Shacknews caught up with Jon for a quick interview, which is presented below. Enjoy!
nope Shack: With Derek Paxton leading continuing development on Elemental: War of Magic, what will your responsibilities be on the project?
Jon Shafer: I'll be playing the game a lot, providing design ideas and feedback to producer Derek Paxton and the rest of the team. The overarching vision for the game is already established, so I'll be doing my best to support that and make the game as good as it can be. A big focus for me will also be to evaluate the modding system and find ways to improve it. Stardock's goal has been to make Elemental a great platform that can be transformed into something very different, so I'll be lending my experience to that cause.
Shack: What was your impression of Elemental when it released? What about now since the newest patch?
Jon Shafer: The game was definitely rough. I try to play a lot of strategy games first because it's what I do, and there's something to learn from everything out there, but also because I just enjoy playing strategy games. And as a fan of these types of games it clearly needed some work. Elemental has taken a lot of steps in the right direction, the team has a lot of great plans in place, and I'm very excited to see how the game evolves.
Shack: What similarities/differences are you expecting coming from Firaxis, which was strictly the developer working with publisher 2K, versus Stardock, which is both the developer and publisher of its titles?
Jon Shafer: They're both great studios who've made games I grew up playing. So in terms of "output," they're very similar. The biggest difference is definitely that Stardock is a private company, owned by Brad Wardell. He's very involved in everything Stardock creates and brings a passion that shows through with his dedication to the community and continued support long after release. At the end of the day everything is his call, so if he feels that something needs to be done to produce a better game, he's the only one who has the pull the trigger for it to happen. Larger companies have a lot more resources at their disposal, but also more obligations and stakeholders.
nope Shack: Now that Civ V has been out on the market for a while, what lessons have you learned from its development and launch that you will be taking to Stardock? Did you accomplish everything you wanted with Civ V before leaving Firaxis?
Jon Shafer: With every game there's always more you want to do, no matter how well it does. Every creative person in this business wants to keep at what they're doing until it's perfect. The biggest lessons I'll take with me are related to the design of Civ V. Over time your style changes and you pick up new ideas and uncover things that turned out better than you expected, as well as those which didn't work the way you'd hoped. Every time you do something you get better at it, and making games is no different. My goal is to help make Elemental one of the best strategy games out there, and my experiences with Civ V have definitely taught me quite a bit.
Shack: Do you foresee any challenges or benefits to shifting to Elemental, which has already been released, but is still very much in active development?
Jon Shafer: Every game is a challenge. From start to finish, you're working against lots of problems, and if you're able to overcome them all you get a good game in the end. As you note, there's still some room to define the final form Elemental will take in the end. But it's a game that people have paid for, so we have an obligation to make sure it's always as fun as it can be. With more time out of the spotlight you can afford to dig a little deeper and make bigger changes, but without that opportunity we'll have to be more cautious with what we do. We have a great team here that's very excited to continue improving on what's already been done, so I'm feeling very good about where we'll end up.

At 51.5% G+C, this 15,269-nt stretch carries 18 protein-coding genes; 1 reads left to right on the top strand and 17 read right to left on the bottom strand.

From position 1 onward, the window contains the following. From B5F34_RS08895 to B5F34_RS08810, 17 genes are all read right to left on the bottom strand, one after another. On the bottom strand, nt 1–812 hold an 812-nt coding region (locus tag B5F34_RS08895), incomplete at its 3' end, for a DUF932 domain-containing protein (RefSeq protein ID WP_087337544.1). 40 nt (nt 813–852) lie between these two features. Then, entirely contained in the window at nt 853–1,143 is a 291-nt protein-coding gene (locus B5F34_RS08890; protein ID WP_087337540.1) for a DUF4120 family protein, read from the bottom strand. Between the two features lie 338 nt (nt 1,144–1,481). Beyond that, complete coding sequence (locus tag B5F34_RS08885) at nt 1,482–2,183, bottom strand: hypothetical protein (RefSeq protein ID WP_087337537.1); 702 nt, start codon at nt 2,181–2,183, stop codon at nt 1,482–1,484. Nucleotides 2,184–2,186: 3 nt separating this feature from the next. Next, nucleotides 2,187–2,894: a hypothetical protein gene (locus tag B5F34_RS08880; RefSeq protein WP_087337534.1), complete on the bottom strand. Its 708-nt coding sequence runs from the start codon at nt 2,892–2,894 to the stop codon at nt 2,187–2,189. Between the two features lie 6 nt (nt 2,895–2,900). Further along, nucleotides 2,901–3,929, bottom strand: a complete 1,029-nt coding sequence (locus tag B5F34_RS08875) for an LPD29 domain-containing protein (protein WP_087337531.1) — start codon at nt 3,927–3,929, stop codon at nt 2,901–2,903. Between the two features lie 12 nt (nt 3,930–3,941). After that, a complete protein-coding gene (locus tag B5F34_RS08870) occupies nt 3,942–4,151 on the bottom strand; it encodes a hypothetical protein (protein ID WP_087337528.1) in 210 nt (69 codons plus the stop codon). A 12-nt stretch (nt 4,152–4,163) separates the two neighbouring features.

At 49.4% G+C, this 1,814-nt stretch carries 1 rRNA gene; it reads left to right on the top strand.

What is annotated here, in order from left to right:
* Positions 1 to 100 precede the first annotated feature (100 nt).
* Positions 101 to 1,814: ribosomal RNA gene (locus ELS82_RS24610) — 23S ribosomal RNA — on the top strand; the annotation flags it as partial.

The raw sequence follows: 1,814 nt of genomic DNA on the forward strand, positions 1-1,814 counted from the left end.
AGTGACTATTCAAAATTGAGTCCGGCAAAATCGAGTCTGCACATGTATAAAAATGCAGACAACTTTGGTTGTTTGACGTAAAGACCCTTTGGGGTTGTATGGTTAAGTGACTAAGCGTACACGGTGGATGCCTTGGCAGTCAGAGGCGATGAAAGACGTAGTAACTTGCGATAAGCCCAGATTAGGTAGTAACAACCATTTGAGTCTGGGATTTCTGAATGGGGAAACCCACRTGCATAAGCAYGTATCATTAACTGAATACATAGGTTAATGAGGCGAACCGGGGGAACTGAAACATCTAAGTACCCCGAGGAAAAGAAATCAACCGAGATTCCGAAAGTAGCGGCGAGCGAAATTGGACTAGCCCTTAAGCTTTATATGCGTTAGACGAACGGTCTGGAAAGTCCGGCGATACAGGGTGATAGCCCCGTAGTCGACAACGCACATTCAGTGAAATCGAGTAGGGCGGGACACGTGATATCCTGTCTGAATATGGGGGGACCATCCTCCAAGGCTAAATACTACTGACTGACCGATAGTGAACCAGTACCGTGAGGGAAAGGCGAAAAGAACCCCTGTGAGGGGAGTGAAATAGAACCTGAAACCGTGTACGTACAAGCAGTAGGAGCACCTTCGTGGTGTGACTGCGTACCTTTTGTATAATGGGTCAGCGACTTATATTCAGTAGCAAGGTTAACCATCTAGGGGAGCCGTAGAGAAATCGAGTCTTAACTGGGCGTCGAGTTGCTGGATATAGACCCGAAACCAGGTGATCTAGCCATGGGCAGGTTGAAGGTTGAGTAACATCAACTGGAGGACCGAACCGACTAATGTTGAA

Shack: The original story mentioned that you will be leading a team at Stardock in the future. Do you already know what the game will be? Will you continue to make strategy games?
Jon Shafer: For now my focus is on Elemental, but I'm looking forward to being able to talk about future projects when the time comes!
nope Shack: Multiplayer is included in games like Civ and Elemental, but is usually enjoyed by a niche minority within the niche of the genre. Where can multiplayer for these lengthy, turn-based strategy games go from here?
Jon Shafer: It's a tough issue. Even from a technical standpoint, making any sort of game with multiplayer isn't easy. I think ultimately it comes down to the type you're making, and how well the core design lends itself to that style of play. Additionally, the pace of a game has a dramatic impact on how viable and fun it is as a multiplayer experience. This may mean you see more "sub-modes" where only the most well-suited part of a game is multiplayer. Another possibility is a game which has almost two different designs, where the rules are very different from the single-player version of the game. We'll have to see where things go. I try not to predict the future too much since it's so easy to be wrong!
Shack: Some were saying you could potentially be Sid Meier's successor at Firaxis. What was the reasoning for leaving the team? Was it hard to walk away from that opportunity?
Jon Shafer: It's always tough to leave what you've been doing, and it was especially hard saying goodbye to such a great studio and an amazing group of people. I've been a follower of Firaxis for more than a decade, and am anxiously awaiting their upcoming games. Stardock is another great company, and has a lot to offer those in this business. I'm very excited by this opportunity and absolutely believe we're going to do some great things in the coming years!